BUSINESS/SPECIAL REPORT

THREE STATES IN SEARCH OF A DEAL

December 3 1990
BUSINESS/SPECIAL REPORT

THREE STATES IN SEARCH OF A DEAL

December 3 1990

THREE STATES IN SEARCH OF A DEAL

In September, Mexican President Carlos Salinas de Gortari named Herminio Blanco, 40, to be his country’s chief trade negotiator with the United States and Canada. Maclean’s National Business Correspondent Brenda Dalglish interviewed Blanco, an economist, in Mexico City. Excerpts:

Maclean’s: From Mexico’s standpoint, why is it advantageous to include Canada in the talks?

Blanco: We have very good relations with Canada. We are both small countries compared to others, and we are both pretty much for an open economy. Having a friend with the same interests is always very good.

Maclean’s: What did you learn from studying the talks on the Canada-U.S. Free Trade Agreement?

Blanco: A lot. One of the things we learned from both the Americans and the Canadians is that out of those three years of negotiations, half of the time was lost. During the first year and a half, there seems to have

been some lack of definition of what was at the table and what was not. I think that period could have been shortened substantially. Maclean’s: Canadian negotiators say that they had an advantage in the FTA negotiations because they were better prepared than U.S. officials. How are you preparing for the talks? Blanco: Among other things, we have studied the experience of Spain [which joined the European Community in 1986]. That case is interesting for us because Spain was a small, less developed country joining a trade agreement with a larger community. So I think we are well prepared, and we will be better prepared when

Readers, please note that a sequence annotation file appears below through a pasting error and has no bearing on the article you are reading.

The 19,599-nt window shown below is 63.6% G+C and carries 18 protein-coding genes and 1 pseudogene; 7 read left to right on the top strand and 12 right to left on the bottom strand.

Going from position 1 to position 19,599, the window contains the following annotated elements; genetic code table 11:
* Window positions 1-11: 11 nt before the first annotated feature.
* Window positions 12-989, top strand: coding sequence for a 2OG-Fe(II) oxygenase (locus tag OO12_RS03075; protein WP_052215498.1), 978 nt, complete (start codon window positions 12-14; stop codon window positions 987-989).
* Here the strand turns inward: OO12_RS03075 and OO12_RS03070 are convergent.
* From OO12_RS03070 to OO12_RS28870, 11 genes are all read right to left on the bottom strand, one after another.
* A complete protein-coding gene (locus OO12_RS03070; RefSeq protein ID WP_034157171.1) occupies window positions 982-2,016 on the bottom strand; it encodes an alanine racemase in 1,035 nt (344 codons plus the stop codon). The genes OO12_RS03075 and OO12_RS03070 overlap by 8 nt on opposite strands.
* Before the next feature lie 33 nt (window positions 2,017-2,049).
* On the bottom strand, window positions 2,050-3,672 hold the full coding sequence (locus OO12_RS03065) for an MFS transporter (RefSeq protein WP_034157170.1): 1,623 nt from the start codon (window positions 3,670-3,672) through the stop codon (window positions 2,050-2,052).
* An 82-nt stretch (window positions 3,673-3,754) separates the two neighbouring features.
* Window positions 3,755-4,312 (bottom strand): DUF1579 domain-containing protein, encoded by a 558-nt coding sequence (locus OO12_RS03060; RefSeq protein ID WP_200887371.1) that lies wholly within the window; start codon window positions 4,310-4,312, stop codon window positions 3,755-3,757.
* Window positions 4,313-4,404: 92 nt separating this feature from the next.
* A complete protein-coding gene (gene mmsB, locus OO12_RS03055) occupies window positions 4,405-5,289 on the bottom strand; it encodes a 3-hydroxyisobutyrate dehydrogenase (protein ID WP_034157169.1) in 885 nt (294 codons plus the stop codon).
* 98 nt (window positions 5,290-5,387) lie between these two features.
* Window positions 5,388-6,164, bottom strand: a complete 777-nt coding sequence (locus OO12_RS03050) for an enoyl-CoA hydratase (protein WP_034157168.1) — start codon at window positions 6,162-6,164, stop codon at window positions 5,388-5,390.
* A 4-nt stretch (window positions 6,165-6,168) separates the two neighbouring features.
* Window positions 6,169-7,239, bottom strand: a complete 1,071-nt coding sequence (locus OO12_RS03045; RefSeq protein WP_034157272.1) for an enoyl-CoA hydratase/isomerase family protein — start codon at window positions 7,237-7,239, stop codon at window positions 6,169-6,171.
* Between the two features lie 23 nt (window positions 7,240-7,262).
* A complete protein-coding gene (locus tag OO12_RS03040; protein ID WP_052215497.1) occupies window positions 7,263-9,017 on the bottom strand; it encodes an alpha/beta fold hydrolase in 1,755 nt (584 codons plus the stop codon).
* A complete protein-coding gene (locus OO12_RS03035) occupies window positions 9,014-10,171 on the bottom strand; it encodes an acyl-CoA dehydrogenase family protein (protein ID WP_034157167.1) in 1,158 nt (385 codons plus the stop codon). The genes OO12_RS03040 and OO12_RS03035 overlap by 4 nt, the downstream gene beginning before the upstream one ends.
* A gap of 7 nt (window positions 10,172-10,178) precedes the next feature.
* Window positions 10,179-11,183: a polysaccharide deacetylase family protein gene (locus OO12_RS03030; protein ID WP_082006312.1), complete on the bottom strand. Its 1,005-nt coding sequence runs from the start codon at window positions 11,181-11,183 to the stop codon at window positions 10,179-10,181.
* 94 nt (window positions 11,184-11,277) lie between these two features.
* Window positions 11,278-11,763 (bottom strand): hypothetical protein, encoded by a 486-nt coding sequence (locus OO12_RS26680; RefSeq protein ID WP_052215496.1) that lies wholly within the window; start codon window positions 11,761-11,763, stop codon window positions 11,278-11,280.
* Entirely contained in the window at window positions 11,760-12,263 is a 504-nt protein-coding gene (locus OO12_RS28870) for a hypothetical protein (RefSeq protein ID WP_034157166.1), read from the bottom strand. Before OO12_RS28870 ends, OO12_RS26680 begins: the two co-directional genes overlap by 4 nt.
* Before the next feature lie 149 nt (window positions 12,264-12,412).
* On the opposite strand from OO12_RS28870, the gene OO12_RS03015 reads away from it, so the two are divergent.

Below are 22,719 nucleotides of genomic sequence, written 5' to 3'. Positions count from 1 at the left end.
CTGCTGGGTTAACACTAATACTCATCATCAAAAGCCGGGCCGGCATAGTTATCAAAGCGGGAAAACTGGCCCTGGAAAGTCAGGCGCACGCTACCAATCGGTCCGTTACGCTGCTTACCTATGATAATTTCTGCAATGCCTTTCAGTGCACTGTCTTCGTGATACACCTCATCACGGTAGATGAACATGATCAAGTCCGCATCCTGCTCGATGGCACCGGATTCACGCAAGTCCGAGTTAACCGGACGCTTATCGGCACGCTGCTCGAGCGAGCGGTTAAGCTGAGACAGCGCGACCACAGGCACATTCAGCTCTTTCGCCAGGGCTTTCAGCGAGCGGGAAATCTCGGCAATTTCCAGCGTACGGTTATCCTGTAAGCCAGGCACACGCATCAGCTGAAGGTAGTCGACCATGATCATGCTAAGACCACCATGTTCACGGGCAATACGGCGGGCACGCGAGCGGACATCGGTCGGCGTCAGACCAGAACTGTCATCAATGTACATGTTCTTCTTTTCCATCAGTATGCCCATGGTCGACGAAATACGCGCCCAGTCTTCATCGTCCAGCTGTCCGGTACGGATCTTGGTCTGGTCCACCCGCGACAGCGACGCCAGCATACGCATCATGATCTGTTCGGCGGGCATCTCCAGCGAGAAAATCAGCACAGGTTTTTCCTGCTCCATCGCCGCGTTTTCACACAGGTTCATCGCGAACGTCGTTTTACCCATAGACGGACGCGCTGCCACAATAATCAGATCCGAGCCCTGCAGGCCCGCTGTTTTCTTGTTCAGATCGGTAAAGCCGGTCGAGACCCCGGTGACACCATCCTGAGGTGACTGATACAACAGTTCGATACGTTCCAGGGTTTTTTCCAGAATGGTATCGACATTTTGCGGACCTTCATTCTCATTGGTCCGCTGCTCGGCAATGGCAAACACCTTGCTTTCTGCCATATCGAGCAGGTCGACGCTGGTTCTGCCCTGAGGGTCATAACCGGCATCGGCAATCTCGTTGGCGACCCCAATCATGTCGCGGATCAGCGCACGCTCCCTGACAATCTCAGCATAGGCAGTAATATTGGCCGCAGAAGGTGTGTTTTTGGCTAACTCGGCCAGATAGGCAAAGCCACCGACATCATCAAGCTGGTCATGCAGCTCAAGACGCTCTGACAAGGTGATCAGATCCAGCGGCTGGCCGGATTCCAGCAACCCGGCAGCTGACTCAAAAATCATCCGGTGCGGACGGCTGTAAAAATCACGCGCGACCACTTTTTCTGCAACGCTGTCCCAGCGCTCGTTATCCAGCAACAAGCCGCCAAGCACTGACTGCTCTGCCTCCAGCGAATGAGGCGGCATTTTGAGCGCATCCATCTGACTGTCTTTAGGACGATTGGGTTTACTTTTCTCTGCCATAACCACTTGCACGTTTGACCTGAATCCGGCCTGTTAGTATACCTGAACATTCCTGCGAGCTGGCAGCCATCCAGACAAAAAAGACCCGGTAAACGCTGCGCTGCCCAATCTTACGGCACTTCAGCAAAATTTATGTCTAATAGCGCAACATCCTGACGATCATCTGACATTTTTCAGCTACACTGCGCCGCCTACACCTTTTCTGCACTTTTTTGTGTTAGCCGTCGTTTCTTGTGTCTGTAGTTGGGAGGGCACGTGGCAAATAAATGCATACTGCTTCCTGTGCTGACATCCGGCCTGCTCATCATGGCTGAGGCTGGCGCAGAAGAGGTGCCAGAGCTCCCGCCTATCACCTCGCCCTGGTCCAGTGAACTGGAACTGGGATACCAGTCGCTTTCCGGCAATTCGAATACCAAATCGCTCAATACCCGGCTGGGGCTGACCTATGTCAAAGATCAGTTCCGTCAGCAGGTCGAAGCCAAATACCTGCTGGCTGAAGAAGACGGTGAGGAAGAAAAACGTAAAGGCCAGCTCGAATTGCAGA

formal negotiations really start. Maclean’s: Privately, some Canadian officials say that Mexico may have trouble going head-tohead with U.S. negotiators. Are you confident that you can hold your own in the talks?

Blanco: Oh, yes. When this government decides that something is a priority, resources are put into it. Maclean’s: Will immigration or labor issues be part of the negotiations?

Blanco: We see a free trade agreement as a way to create jobs - in Mexico. That being the objective, we want Mexicans to remain Mexicans. We don’t want them to go work in the United States.

Maclean’s: Are you convinced that Canada is serious about joining these negotiations

Blanco: Definitely. I have the best relations with [Canada’s deputy minister of trade] Don Campbell. I know that they believe in a North American free trade agreement as a way to make Canada even stronger so that it can face the European Community, Eastern Europe, Japan and everybody else. I’m fully convinced of it.